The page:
I’m so confused. So tired of everything. Is this what it feels like? Is this what people feel when they say a part of them is missing?
I feel so dead on the inside.
I feel so lost.
Why are they blaming me?
She left me too!
She promised we’d be together, forever and always. But she lied! She never told me she was dying. She never explained to me the fickleness of life.
Why did she leave me?
And now they look at me like I’m the Criminal. But I didn’t know.
I didn’t know she was sick. I didn’t know about the cancer.
When will this pain stop?
Mama, they’re looking for someone to blame. Why me? I didn’t know too.
Mama, they say I’m a witch. That I drank your blood and ate your flesh. They say I used you for blood ritual and that that is how I got rich.
Mama, they forget that when Papa left us, you hawked and scrounged and planned on how to get food for me to eat. My brother had died along with Papa in the forest when they went to hunt the wild pig that had eaten our cassava crops.
He left us Mama. He and Dede. And now you’ve left me too. Mama, why are you so cruel? Mama, I’m alone…all alone.
Uncle Raymond is standing outside with his cohorts. The ones who took everything Papa left for us. They are back again, like the vultures they are, looking for what to take from me.
Mama, I am tired.
Who do I have to talk to now? Who can I share my secrets with?
Mama, I remember all those times you’d pound cassava to sell and tell me of Jesus. You said Jesus was a good man who changed your life. Mama, I never saw Jesus but I saw how happy you were even in our poverty. You told me stories by the dying light of our local lantern. You would say it was good to be good. I never understood that. Until you sent me to the big city to school.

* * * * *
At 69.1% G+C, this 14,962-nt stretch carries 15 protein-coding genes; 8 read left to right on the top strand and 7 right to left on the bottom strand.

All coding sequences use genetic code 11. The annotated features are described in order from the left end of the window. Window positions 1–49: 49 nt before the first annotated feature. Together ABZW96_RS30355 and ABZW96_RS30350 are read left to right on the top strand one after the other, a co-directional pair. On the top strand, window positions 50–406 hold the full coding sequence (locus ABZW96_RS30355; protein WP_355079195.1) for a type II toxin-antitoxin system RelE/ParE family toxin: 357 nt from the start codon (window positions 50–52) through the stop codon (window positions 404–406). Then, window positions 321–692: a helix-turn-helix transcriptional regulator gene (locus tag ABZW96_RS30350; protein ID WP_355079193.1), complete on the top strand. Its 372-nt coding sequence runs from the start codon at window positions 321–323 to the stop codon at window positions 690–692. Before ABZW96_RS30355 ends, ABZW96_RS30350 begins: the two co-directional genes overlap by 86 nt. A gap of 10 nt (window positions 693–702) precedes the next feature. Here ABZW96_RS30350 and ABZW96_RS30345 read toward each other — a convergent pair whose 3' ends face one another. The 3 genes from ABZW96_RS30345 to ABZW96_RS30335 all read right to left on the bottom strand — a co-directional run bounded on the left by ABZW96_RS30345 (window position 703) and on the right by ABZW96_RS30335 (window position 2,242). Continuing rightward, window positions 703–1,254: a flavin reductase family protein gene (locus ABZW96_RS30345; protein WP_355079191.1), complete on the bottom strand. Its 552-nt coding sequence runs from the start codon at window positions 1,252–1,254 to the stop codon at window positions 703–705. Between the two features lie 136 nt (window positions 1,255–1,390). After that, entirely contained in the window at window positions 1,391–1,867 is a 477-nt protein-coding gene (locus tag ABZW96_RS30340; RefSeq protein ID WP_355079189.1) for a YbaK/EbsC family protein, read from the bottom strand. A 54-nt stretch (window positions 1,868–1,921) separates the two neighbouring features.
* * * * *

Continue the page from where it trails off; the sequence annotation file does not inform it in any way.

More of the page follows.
You always said I would be great. That I would be famous. That the white men would know me.
Mama, now they do. Now I am great. Now I am famous. But you are not here.
Mama, who do I share my achievements with?
But who do I share this sadness inside of me with?
Mama, you were my mother, my father, my sister, my brother and my friend. But now, I have no one. Why did you lie to me?
Uncle Raymond is coming my way. He and Udeme the palm wine tapper. They look smug. What do they want now?
Won’t they give me time to grieve, to mourn, to understand why you left me without saying anything?
Mama, I blame you.
I blame Papa.
I blame my brother.
I have no one.
Why am I still breathing?
Uncle Raymond is clearing his throat. He says I have to buy 2 cows, a goat and 2 white hens. He says it is a traditional ceremony to celebrate you. He says the village priest must be given fresh palmwine, kolanuts and cowries to appease the gods.
Which gods, I muse. Which gods would take you away from me?
But Mama, you always say there is only one God. The Father of Jesus. The One who came to die for our sins and to set us free from Ekwensu.
I hear the words coming out from Uncle Raymond’s fat lips but they don’t mean anything.
Mama is still alive. She just went to see Ada, the daughter of her late friend who just gave birth. She’ll come back soon.
But it’s dark now Mama, where are you?